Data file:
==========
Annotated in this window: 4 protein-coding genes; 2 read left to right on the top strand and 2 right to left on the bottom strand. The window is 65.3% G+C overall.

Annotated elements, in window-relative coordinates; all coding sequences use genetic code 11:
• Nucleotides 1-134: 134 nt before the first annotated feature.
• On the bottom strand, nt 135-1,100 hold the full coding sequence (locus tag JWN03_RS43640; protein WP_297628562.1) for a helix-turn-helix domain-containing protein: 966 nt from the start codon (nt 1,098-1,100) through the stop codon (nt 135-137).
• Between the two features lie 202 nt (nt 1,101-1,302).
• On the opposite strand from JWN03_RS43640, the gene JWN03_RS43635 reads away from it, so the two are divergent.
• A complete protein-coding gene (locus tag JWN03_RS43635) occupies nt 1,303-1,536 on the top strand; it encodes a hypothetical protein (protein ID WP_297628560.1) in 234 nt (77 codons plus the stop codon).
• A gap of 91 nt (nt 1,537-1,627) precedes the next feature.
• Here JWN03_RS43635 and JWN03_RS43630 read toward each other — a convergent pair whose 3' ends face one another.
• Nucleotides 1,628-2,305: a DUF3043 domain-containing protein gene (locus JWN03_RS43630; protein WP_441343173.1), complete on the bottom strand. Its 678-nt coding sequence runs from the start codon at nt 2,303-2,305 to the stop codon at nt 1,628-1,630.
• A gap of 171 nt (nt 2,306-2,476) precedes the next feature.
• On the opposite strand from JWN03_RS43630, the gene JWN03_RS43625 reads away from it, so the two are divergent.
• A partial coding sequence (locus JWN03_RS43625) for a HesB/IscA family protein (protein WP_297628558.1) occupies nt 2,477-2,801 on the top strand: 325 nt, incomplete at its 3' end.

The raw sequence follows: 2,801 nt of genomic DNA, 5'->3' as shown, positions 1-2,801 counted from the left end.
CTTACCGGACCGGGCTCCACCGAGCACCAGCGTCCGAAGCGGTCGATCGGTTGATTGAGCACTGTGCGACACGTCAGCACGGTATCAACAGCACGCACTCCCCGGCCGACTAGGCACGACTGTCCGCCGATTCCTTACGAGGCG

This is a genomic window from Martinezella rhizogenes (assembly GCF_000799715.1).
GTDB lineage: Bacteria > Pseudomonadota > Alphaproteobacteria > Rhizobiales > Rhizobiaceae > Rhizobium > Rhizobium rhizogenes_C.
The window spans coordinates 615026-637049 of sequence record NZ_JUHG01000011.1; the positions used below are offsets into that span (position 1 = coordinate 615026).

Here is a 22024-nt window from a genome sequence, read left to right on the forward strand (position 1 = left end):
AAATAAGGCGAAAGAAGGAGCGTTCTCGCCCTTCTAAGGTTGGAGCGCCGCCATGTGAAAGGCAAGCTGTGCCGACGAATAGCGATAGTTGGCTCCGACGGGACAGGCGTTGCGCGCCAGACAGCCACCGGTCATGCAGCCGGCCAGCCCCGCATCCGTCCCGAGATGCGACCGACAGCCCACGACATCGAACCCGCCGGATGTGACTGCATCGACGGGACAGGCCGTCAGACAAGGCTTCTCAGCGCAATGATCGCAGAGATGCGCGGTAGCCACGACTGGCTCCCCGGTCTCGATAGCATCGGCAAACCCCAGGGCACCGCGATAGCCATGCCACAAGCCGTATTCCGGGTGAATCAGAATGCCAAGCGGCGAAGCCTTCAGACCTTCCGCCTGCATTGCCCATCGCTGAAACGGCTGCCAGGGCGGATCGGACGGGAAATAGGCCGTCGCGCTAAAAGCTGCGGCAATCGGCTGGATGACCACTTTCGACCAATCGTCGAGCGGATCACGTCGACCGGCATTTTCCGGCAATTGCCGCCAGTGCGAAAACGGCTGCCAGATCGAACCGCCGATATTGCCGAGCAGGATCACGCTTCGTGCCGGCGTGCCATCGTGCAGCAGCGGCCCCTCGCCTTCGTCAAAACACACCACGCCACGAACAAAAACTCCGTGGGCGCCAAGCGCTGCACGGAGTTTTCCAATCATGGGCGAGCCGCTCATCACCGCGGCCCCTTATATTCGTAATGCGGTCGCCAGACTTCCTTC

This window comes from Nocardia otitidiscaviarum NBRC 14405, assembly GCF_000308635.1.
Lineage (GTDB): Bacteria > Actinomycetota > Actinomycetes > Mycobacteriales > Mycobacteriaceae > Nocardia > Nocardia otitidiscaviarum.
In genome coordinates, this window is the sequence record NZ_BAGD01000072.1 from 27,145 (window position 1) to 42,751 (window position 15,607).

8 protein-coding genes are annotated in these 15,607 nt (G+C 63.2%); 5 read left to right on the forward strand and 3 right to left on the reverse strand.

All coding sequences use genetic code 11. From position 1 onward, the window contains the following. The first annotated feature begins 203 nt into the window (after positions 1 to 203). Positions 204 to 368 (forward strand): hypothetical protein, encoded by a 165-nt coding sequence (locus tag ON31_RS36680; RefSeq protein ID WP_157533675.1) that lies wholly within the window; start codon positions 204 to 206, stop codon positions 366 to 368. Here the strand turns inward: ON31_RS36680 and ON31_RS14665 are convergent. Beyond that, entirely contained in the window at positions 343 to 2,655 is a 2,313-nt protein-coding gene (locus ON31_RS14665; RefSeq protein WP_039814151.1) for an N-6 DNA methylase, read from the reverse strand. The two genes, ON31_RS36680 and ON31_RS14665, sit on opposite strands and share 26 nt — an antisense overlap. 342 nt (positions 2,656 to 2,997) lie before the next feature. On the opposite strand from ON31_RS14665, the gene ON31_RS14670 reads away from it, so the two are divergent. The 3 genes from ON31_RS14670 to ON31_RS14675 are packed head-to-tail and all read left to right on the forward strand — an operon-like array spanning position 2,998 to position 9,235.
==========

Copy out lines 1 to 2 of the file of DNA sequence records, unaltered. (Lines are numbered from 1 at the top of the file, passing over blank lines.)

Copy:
Annotated in this window: 4 protein-coding genes; 2 read left to right on the top strand and 2 right to left on the bottom strand. The window is 65.3% G+C overall.

Annotated elements, in window-relative coordinates; all coding sequences use genetic code 11: